Syracuse University School of Information Studies is proud to announce alumna Nicole Osborne as a 2021 Generation Orange Award recipient. This award recognizes Generation Orange alumni who have impacted campus and their communities through volunteerism and philanthropy on behalf of Syracuse University. 

Osborne grew up in the DC area and came to Syracuse as an undergraduate in 2011. She originally planned on attending Newhouse to pursue broadcast journalism but ended up at Maxwell studying policy studies with a concentration in education, health, and human services. 

As an undergraduate, Osborne was an involved student. She worked as an RA and held several internships. She even completed independent research on socio-economic policy framework conducted at Rhodes University in Grahamstown, South Africa. Osborne graduated from Maxwell in 2014 with a bachelor’s in Public Policy Analysis. She worked with a few companies right after college as a research assistant before starting with KIPP Metro Atlanta Schools. 

Around 2016 while working for KIPP in the district office, Osborne started to consider graduate school. She’d reached a point in her career where she felt technical skills related to her work would help advance her career. At the time, she was implementing software to help teachers with online testing. 

“There are regional benchmarks and regional tests that we would have to administer, and that’s how we would see if students were on track to pass the state exam at the end of the year,” explains Osborne. “I was responsible for working with the teachers who were leading and writing the benchmarks and developing the assessments, but they were on paper and graded by hand or on traditional scantrons. While working at KIPP, we started implementing an online assessment tool. It also had functionality like a scantron, but you could use your phone or a webcam to scan the test results. Then the bubble sheet would populate live results on the computer. As answers were uploaded, a dashboard populated so you could instantly see which standards students were mastering or struggling with. That’s when the pieces started clicking, like, ‘Oh, there are ways to use technology within education that I may not have considered before.”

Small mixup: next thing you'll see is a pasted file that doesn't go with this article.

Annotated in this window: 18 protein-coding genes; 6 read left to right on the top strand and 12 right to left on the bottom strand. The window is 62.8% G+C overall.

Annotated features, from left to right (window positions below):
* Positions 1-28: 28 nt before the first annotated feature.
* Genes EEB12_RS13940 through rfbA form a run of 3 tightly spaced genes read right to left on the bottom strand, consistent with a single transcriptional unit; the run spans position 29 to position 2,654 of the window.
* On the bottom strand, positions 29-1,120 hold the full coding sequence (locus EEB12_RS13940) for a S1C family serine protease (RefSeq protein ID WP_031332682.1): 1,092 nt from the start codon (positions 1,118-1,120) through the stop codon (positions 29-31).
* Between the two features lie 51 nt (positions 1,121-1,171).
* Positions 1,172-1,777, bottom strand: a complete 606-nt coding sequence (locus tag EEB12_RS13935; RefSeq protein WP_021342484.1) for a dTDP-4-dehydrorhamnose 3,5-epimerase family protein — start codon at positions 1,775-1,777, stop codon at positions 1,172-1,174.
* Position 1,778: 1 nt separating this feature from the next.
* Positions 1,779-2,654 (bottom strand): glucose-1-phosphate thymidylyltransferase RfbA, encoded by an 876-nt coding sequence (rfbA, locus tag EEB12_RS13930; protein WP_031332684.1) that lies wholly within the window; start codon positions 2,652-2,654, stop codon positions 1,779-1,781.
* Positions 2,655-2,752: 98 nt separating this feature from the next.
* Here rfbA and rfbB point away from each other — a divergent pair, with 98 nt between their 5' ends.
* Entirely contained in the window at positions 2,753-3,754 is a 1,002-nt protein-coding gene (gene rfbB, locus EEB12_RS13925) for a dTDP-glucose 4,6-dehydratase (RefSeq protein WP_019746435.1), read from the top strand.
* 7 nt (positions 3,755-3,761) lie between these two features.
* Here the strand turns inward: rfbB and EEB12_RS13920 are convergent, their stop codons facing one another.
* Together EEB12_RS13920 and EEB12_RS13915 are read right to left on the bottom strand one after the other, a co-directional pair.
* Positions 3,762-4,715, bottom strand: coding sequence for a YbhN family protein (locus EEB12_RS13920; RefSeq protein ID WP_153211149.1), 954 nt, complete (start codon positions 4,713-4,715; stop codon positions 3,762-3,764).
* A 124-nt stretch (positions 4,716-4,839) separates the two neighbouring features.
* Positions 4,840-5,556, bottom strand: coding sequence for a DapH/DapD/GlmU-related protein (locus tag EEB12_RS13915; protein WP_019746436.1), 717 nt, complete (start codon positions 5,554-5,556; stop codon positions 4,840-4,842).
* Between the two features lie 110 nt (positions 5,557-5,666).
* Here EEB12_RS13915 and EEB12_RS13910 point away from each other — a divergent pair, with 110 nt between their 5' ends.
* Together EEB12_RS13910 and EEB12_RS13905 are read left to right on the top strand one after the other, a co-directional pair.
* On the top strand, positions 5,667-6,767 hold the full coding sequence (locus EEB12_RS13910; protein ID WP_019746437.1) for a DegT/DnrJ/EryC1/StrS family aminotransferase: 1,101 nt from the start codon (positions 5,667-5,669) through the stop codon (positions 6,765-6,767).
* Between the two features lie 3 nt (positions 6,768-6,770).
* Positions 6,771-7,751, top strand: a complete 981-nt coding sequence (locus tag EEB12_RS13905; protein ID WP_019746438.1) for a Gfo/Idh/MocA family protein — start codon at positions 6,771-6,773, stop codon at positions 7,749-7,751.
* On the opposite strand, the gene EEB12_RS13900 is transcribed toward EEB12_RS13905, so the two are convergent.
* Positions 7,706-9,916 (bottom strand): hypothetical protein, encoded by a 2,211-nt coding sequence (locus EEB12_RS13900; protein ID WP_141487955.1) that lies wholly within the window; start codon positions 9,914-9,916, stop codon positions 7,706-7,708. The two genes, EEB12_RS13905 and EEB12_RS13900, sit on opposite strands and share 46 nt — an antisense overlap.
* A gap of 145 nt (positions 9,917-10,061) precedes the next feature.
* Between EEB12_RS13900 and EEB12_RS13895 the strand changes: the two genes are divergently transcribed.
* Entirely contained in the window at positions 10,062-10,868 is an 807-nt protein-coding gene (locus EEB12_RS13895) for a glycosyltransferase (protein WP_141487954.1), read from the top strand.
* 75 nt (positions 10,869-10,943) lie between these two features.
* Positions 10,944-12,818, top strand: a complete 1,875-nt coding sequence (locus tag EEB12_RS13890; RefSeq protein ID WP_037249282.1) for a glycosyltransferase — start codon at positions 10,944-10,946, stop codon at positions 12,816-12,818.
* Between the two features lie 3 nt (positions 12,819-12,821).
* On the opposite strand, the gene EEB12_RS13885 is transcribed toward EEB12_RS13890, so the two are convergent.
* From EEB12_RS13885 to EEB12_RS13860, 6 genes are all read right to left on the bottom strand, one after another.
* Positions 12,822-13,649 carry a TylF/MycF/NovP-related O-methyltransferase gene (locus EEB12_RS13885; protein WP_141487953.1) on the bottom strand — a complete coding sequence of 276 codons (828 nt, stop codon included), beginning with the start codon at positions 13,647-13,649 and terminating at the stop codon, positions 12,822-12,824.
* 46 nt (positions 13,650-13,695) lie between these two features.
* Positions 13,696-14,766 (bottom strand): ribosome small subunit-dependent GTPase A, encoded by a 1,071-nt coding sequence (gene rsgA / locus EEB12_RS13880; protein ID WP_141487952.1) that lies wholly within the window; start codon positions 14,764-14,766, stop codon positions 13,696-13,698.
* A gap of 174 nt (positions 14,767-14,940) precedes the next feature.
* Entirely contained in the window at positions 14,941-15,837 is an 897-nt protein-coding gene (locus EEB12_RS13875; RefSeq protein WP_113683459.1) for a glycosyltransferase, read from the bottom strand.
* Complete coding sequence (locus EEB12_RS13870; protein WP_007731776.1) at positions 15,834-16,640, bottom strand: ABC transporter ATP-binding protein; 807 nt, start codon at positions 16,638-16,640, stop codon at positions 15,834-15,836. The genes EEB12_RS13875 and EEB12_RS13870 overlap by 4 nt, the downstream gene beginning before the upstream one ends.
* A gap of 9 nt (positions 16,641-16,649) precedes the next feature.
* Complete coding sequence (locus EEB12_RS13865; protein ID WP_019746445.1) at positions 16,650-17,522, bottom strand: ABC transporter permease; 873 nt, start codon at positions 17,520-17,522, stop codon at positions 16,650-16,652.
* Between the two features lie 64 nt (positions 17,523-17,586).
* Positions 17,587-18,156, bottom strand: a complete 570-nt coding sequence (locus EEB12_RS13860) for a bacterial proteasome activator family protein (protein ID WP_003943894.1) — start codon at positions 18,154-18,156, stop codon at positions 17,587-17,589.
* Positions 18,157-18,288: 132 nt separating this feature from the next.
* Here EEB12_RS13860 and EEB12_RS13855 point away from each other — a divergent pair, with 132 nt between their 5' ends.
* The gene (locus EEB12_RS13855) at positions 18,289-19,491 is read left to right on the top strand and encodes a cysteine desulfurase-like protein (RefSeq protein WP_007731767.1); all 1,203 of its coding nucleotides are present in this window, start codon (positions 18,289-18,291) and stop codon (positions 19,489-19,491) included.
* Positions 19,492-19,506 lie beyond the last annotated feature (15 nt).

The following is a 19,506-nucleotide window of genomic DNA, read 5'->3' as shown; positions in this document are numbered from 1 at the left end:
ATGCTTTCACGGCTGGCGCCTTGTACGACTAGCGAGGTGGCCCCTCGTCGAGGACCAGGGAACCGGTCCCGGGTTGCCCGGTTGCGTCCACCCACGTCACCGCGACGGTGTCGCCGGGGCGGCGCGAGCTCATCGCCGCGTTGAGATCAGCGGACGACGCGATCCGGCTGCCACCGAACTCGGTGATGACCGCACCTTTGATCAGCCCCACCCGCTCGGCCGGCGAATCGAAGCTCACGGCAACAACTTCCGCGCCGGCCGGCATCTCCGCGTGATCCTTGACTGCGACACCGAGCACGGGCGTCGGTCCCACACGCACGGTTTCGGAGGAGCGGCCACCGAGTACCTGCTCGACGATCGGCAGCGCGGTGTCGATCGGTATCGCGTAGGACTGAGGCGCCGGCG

Osborne considered Syracuse University’s School of Information Studies for her graduate degree and felt a good balance of technical skills and business management would apply to her career. “I was on campus meeting with folks from the iSchool who were willing to talk to me about the graduate programs, and it was a no-brainer. Why not come back to Syracuse?” says Osborne. 

In 2018, Osborne attended the iSchool part-time while maintaining a full-time career. Much like her time at Maxwell, Osborne did what she could to stay involved with the Syracuse community. Osborne led a section of PST 410: Practicum in Public Policy, where she guided a team of five students to assess the Maxwell School Community Partnership Program’s client management and retention. After surveying past clients, conducting market research, and evaluating the program’s Salesforce database, the team proposed recommendations to ensure student skills match the needs of community partners and future employers.